subsequent breakup of stratification in the fall. Concurrent nutrient profile data are also required to
determine the contribution of nutrients from the hypolimnion.
The effects on the nutrient budget of releasing a significant portion of the hypolimnion should be
estimated. Several numerical techniques and simulation models are available which may assist in this
process. If the numerical studies predict little or no change in nutrients, then further analysis is
unnecessary and alternative techniques must be investigated. If, however, there is a reduction of
epilimnetic nutrient concentration without significantly impacting total lake volume, then a hypolimnetic
withdrawal analysis should be conducted.
If a hypolimnetic outlet exists in the release structure, the numerical water quality models can be
used to determine the maximum release flow and yet minimize the release of epilimnetic water. If a new
hypolimnetic port is needed, its elevation, as well as the flow rate, can be determined. This analysis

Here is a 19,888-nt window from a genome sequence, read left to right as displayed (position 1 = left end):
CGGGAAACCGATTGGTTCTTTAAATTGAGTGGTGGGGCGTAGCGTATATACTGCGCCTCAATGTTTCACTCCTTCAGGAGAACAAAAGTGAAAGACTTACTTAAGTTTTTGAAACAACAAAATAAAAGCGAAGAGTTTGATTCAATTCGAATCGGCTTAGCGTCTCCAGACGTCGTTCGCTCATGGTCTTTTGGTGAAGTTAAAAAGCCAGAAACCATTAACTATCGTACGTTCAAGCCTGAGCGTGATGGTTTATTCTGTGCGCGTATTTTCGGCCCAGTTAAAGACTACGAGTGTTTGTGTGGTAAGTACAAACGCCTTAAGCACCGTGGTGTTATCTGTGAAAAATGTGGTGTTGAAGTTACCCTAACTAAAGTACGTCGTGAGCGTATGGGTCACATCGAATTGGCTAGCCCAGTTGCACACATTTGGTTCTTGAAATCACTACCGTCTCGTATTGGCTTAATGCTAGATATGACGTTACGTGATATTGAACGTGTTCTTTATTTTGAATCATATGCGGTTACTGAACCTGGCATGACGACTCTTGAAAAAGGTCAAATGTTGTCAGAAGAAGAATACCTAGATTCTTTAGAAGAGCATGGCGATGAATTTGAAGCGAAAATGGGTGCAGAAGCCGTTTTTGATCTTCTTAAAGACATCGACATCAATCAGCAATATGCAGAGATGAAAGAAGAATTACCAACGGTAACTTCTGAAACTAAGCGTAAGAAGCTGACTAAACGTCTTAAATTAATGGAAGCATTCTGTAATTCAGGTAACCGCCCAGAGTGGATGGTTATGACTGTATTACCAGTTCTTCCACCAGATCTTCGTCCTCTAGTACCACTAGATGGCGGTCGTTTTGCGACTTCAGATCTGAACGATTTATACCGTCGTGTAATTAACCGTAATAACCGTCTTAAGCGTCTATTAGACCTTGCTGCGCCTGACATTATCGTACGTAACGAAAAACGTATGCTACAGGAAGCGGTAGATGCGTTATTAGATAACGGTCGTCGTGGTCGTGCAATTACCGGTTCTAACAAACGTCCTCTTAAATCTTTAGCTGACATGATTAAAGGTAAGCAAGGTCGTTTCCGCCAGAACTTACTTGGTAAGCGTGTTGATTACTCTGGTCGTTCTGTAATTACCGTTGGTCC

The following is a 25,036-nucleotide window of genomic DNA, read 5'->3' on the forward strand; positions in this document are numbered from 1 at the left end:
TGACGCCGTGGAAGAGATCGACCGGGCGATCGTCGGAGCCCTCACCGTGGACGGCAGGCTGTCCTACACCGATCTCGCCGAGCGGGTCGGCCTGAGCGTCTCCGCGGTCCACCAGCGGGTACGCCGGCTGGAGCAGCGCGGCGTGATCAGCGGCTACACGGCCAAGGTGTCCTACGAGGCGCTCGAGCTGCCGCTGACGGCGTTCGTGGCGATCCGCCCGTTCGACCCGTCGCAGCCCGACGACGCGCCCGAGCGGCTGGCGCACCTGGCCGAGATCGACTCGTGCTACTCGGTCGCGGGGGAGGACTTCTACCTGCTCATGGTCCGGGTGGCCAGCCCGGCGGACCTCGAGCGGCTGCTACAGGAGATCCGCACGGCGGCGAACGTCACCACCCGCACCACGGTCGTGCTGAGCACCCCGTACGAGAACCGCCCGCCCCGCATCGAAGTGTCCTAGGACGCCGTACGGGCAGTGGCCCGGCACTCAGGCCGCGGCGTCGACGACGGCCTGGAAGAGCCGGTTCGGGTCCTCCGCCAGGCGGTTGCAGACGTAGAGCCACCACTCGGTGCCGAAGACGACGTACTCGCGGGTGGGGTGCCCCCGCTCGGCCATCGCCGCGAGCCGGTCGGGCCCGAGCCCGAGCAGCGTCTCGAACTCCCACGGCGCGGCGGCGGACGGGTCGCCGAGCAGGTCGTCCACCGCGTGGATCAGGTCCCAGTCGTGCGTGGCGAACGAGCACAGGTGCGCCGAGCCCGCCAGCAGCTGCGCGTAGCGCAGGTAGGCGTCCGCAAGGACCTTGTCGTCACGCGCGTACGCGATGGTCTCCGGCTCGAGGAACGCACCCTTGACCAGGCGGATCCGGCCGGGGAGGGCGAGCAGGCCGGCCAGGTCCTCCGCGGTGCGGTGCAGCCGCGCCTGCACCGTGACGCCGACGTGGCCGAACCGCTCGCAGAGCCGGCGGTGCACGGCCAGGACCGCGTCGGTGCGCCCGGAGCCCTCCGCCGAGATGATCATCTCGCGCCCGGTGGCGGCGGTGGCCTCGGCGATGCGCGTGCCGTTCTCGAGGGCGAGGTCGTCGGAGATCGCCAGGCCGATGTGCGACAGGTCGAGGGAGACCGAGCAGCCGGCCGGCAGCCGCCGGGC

should be conducted over the entire stratification season and will likely require the use of a one- or
two-dimensional water quality model.
18.104.22.168 Review of Applications
This technique has been used on a number of lakes that are relatively small, with the largest
being 78,570 acre-ft (97 million cubic meters) (Nurnberg, Hartley, and Davis 1987). Although smaller
reservoirs may be suited for this technique, application to large reservoirs has not been attempted.
Results of hypolimnetic withdrawal at a number of lakes indicated that hypolimnetic withdrawal is an
effective technique for the reduction of nutrients in the epilimnion; however, impacts on anoxia in the
hypolimnion are inconclusive. A summary of hypolimnetic withdrawal projects with relevant hydrologic
and morphometric information is given in Nurnberg (1987).
Hypolimnetic withdrawal is an application of selective withdrawal designed to remove anoxic
hypolimnetic water from a reservoir. The anoxic conditions allow nutrients to be released into the
epilimnion, contributing to eutrophic conditions. By releasing hypolimnetic water instead of epilimnetic
water, a reduction in the internal nutrient cycling can be achieved. This technique uses the stratification
of the reservoir to maximize releases from the hypolimnion to reduce its volume. Although this technique
may be applicable to smaller reservoirs, it has not been implemented at large reservoirs. Pertinent
information is summarized in Table 4.3.2.